Avulsed tooth

                      Avulsed Tooth 

To a layman, avulsed tooth simply means a
tooth that has fallen out from its position in the socket. The treatment of avulsed tooth is
called replantation. Replantation is the
replacement in its socket of a tooth that has
been avulsed. The tooth usually becomes firm within a few weeks, but the long term
outcome is depended on many factors. The
outcome is most favaourable if the tooth is
replanted within half an hour of avulsion and if, before replantation, the periodontal tissues attached to the root are kept moist and not disturbed.

Under ideal conditions, normal healing
occurs and the tooth remains healthy. Unfortunately the majority of replanted teeth show progressive root resorption, and the tooth may be lost within a few months or it may survive for several years.

     Despite its uncertain outcome replantation of an avulsed permanent tooth is usually justifed. One of the factors determining the prognosis is the length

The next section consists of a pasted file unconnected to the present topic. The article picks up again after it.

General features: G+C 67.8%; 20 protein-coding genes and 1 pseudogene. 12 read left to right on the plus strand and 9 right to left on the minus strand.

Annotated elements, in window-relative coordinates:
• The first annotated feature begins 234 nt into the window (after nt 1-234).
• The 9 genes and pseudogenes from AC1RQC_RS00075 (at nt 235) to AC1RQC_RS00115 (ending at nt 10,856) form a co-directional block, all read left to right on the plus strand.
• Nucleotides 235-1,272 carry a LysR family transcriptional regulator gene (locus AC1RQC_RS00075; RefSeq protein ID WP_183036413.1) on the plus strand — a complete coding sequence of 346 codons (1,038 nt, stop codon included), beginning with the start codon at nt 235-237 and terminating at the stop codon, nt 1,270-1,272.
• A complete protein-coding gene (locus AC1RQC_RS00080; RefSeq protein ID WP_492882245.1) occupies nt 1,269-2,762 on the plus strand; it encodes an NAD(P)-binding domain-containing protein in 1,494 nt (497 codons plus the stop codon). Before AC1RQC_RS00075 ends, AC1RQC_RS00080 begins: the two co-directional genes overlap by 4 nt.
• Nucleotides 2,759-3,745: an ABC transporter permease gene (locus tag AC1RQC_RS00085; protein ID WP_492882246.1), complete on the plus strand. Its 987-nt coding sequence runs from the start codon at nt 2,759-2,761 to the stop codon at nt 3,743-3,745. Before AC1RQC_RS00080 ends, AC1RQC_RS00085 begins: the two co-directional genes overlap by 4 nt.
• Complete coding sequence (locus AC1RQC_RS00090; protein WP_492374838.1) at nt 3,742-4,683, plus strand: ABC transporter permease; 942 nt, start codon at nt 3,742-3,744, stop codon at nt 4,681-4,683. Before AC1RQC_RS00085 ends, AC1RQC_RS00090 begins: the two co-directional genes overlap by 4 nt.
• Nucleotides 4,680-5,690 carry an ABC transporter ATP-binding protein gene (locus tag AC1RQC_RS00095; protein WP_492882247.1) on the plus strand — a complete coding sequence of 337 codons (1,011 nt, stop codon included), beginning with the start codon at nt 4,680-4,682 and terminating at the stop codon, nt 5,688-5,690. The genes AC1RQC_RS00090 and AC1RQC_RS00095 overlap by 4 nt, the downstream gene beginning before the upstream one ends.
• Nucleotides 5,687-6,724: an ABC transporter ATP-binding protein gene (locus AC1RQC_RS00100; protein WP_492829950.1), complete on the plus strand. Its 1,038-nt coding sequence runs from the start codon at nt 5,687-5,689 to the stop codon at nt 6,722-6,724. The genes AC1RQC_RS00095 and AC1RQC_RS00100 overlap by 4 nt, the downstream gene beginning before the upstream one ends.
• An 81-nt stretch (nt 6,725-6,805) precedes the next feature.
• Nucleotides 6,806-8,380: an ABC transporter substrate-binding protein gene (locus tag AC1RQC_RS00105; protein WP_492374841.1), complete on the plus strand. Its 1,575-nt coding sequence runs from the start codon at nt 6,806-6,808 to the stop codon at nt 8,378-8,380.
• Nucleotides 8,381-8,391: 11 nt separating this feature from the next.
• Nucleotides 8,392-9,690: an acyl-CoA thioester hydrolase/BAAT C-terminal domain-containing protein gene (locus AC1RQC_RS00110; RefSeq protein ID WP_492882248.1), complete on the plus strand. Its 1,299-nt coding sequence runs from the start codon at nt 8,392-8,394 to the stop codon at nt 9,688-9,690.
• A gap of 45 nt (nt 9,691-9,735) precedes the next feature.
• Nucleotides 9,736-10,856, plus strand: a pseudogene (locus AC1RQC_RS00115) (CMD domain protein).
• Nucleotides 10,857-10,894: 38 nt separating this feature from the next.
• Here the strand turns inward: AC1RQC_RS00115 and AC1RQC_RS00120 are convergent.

of time that the tooth remains out of the mouth
(Prevention. Diagnosis. Prognosis READ MORE). Therefore, an individual should be
able to replant the'tooth immediately (assuming there is no un-favourable medical history). The
following instructions should be given :

l  · Hold the tooth by its crown, not by its root.
2 . Remove any particles of dirt that may be
present on the root surface by rinsing with
cold water for a few seconds only or by
dabbing very gently with a wet tissue
(wetted preferably with saliva rather than
with water).
3 . Replant the tooth carefully in its socket
(ensure to differentiate the surfaces i. e sides
ofthe tooth).
4 . Ask the patient to keep it in place by biting
on a clean gauze/cotton wool
5.  Visit to the nearest dental clinic as quickly
as possible.
      If the patient is unwilling or unable to carry out these instructions, direction must be given on how to take the tooth to the nearest dental clinic. This is an
important factor determining the prognosis because it is essential to maintain the vitality of the tissues. attached to the root surface. The ideal method is for
the tooth to be placed in the patient's mouth. IF the patient is unwilling or unable to do this, he or she should place the tooth in milk, which has been shown to be a satisfactory medium. If milk is not
available, the tooth should be placed in a clean tissue or handkerchief moistened with the patient's saliva. Report to the nearest dental clinic where all the appropriate treatment will be carried out.




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